Table 2 shows the mortality in short periods based on incidence of influenza-like illness and the type of virus circulating in the region. Statistically significant excess mortality among adults aged 65 years or older was observed in periods with circulation of seasonal or pandemic influenza virus, but not in periods when influenza activity was low or absent. There was an excess mortality of 8.0% (p=0.0367) in the seasonal influenza period compared with the expected number of deaths. There was also an excess mortality of 9.9% (p=0.0079) coinciding with the first wave of pandemic influenza, and again an excess mortality of 5.2% in the second wave, although the latter did not reach statistical significance (p=0.1166) (Table 2).

    Table 2. Epidemiological and virological surveillance of influenza in all ages, and mortality in the population aged 65 years or older, in six periods with circulation of different influenza viruses, Navarre, 2009

    During the study there were no other known causes that could explain the excess mortality observed. In the summer of 2009, the heat alert threshold (minimum temperature of 21.5 ºC) was not exceeded at any time in Navarre, and the days with highest mortality did not coincide with the hottest days.

    When we repeated the comparisons, taking as the reference the mean number of deaths in the same period in the previous five years, the main study findings were not affected.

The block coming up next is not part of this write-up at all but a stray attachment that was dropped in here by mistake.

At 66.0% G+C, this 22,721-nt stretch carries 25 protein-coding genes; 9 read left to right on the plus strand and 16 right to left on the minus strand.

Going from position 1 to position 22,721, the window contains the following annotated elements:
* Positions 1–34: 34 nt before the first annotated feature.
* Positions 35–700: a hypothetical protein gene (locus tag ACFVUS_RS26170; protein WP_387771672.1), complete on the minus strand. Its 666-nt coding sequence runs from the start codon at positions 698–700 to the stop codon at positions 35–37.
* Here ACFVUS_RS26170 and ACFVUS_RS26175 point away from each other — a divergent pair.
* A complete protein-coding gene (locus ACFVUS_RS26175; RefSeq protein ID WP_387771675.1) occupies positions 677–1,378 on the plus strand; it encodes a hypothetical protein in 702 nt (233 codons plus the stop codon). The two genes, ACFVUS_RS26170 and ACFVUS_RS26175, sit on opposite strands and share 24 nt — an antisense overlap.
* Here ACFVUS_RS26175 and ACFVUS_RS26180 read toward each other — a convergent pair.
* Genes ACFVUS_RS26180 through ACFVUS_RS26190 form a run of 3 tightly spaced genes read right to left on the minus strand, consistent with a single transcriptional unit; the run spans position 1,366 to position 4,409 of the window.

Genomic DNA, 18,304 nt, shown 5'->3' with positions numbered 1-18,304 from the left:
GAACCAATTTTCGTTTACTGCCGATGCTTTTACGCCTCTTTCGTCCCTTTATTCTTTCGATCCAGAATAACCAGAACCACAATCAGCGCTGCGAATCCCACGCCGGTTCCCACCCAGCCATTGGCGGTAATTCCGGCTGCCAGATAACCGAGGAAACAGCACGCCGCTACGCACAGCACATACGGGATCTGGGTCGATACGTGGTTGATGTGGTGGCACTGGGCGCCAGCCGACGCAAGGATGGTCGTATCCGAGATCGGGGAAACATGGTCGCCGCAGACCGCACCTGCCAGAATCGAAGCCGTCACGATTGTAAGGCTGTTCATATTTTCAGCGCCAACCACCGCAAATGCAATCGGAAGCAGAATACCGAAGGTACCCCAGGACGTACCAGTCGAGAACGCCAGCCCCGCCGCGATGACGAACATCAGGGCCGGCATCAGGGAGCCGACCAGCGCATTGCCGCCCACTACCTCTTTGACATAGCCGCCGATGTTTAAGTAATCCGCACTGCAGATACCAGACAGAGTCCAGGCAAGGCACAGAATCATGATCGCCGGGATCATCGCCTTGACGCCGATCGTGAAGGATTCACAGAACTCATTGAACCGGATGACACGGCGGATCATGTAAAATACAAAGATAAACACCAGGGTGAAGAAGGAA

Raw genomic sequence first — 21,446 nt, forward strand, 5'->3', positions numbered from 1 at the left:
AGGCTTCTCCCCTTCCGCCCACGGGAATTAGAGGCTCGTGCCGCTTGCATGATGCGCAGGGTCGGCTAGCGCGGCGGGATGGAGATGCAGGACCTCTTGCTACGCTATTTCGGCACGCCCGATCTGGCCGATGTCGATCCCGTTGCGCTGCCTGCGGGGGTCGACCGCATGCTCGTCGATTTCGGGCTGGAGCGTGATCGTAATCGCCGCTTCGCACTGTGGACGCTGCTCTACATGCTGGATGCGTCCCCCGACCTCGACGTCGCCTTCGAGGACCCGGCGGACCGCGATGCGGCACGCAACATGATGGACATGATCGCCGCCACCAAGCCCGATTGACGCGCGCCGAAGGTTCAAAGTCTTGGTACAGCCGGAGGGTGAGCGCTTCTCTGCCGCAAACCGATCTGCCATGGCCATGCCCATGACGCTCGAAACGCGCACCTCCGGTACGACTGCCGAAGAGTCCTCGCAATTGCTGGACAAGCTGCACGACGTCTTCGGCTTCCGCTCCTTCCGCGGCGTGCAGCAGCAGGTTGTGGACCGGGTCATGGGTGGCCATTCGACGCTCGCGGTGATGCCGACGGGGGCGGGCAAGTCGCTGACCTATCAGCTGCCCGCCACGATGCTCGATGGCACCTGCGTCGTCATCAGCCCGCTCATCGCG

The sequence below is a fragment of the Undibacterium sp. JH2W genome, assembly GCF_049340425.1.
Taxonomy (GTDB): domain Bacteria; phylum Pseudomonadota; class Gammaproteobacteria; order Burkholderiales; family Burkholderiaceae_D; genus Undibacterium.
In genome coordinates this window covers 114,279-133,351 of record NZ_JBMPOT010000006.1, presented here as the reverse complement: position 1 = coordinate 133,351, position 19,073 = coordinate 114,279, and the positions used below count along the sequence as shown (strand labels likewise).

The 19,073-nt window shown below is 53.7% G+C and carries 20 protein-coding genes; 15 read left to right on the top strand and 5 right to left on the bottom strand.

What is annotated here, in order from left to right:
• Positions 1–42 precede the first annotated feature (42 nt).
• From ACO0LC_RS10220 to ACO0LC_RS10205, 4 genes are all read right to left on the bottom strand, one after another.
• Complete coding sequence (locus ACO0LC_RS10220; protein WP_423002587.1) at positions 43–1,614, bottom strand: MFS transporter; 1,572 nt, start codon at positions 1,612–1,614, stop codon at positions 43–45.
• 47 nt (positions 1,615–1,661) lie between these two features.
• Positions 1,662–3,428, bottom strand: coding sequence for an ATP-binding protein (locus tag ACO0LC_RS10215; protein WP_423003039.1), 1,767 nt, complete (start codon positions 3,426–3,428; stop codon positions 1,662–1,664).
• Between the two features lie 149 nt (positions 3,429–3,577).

Our results suggest excess mortality affecting older adults that coincided with the time when the 2009 pandemic influenza was in circulation. Similar excess mortality has also been observed to coincide with circulation of the seasonal influenza virus, but not in periods with little or no influenza activity. Most of the excess deaths in our study were not identified as influenza deaths, despite systematic testing during the pandemic period of cases with acute respiratory disease requiring hospital admission, as well as a substantial number of patients in primary and emergency care. By focusing concern on deaths occurring in persons with laboratory-confirmed 2009 pandemic influenza A(H1N1) [8-11] this additional mortality may not be detected. It is possible that some of these deaths occurred outside the hospital, or that the influenza was hidden by another underlying pathology. Previous studies have suggested that influenza can trigger or exacerbate non-infectious pathologies such as cardiovascular diseases [12].

    Our study was ecological in design; therefore causes other than the influenza pandemic could explain the detected excess mortality. However, the fact that the excess mortality coincided with periods of viral circulation, whether seasonal or pandemic, lends some strength to this hypothesis. Moreover, we reviewed and ruled out other causes that are most frequently associated with excess mortality in the older population.